HD, with its 1080p picture took off, albeit a bit slowly at first. But in the long run, almost all content moved to the format and customers bought sets.
It was a boon for manufacturers, but it was one that ended quicker than they hoped. Once everyone had that new TV, the rush came to a screeching halt and companies began puzzling over what to do next, desperate to get back those sales figures that had become a bygone era.
Enter 3D, people must want that experience, right? Not so fast. The platform fell flat on its face when nobody rushed to buy a TV that required wearing glasses - worse, expensive ones at that.
To quote my colleague Derrick Wlodarz, "the hurdles for 3D TV are plentiful. By far, the biggest, nastiest one has no doubt got to be content. And more specifically, breadth and reach of such content. Not just across movies, but television channels too. And this is one nagging factor that 3D TV proponents can't seem to come to grips with".
So now the industry moves on, attempting to sell you a new TV that brings Ultra HD, or 4K, to your home. The sets are on the market and, like all electronics, prices slowly drop as the item in question becomes more ubiquitous.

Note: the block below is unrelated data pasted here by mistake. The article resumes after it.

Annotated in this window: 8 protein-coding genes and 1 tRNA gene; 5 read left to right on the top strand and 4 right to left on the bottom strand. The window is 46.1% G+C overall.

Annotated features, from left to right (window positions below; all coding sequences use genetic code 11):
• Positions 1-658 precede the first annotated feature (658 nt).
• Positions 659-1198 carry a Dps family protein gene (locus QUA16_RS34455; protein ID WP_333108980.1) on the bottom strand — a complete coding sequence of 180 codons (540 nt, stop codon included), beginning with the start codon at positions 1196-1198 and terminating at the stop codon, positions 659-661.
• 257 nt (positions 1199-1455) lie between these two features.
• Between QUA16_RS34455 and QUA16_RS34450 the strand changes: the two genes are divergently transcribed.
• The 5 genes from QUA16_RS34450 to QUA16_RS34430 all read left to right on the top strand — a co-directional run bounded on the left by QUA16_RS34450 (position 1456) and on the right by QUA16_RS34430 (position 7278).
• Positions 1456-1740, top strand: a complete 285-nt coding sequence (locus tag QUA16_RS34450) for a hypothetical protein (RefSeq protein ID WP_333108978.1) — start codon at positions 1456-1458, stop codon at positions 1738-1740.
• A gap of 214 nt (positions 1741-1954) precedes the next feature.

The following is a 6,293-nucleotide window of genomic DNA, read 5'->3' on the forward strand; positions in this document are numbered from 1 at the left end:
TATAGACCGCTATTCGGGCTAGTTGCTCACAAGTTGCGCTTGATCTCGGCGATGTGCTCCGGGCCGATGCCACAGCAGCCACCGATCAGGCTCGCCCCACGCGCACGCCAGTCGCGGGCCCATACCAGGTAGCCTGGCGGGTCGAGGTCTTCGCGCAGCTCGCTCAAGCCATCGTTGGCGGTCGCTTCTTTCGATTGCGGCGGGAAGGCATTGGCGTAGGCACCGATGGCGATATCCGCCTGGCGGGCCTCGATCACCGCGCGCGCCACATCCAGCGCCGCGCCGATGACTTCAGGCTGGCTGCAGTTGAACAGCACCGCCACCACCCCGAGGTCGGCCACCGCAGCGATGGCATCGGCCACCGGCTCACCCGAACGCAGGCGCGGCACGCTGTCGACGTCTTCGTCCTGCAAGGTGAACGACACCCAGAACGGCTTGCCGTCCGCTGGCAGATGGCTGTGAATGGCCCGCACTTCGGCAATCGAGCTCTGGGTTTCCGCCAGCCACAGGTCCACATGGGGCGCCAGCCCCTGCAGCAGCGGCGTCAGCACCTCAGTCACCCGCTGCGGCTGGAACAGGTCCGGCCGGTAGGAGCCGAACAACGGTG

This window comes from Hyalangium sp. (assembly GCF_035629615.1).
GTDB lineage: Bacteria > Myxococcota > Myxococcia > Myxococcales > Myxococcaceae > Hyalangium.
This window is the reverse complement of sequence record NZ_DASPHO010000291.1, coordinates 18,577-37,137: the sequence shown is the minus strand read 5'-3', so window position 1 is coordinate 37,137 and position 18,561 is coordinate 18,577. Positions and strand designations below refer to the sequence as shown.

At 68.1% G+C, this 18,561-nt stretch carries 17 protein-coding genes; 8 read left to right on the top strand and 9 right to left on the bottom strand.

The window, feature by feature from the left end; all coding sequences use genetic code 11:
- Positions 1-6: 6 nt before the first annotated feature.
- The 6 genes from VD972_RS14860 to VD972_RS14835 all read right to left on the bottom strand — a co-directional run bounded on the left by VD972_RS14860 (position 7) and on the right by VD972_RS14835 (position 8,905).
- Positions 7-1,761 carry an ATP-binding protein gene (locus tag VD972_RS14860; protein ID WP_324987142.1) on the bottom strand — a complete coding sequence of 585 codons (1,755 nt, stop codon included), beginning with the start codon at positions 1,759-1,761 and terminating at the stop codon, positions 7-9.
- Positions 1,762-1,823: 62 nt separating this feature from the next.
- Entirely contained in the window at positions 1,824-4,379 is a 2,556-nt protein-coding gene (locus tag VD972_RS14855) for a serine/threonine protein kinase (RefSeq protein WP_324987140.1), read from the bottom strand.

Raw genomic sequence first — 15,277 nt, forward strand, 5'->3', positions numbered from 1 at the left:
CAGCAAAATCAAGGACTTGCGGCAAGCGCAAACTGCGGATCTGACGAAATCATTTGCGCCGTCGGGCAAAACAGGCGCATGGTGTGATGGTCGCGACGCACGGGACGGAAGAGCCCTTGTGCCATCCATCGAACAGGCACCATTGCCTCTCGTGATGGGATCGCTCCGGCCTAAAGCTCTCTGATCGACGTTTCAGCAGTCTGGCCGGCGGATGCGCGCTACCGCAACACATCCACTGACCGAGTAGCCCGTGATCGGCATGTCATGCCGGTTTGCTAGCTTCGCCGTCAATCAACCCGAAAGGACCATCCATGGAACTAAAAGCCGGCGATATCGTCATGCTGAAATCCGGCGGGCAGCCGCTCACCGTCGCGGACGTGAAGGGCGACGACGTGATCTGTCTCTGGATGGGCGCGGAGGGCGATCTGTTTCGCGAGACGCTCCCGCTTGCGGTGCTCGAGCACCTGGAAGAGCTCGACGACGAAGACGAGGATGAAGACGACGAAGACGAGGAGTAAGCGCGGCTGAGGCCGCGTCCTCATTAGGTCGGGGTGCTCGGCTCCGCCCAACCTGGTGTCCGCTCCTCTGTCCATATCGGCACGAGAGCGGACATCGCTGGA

This seems like one that has the potential to catch fire, just as HD did. 3D left people shaking their heads, but 4K feels intriguing. Of course, once again, content is king. It will need to be there to succeed, but that was a hurdle HD cleared and Ultra HD seems set to do that same feat. In fact, some is already out there from sources like Netflix.
This all begs the question that I pose to you - will you invest in 4K this year? Have you considered it? Are you waiting for price drops and more content? For that matter, do you even see it as the future for TV, as 3D was not?
Those are all questions that need to be answered and 2015 will likely provide clues regarding all of this. Now it's just a matter of wondering where the industry heads for next.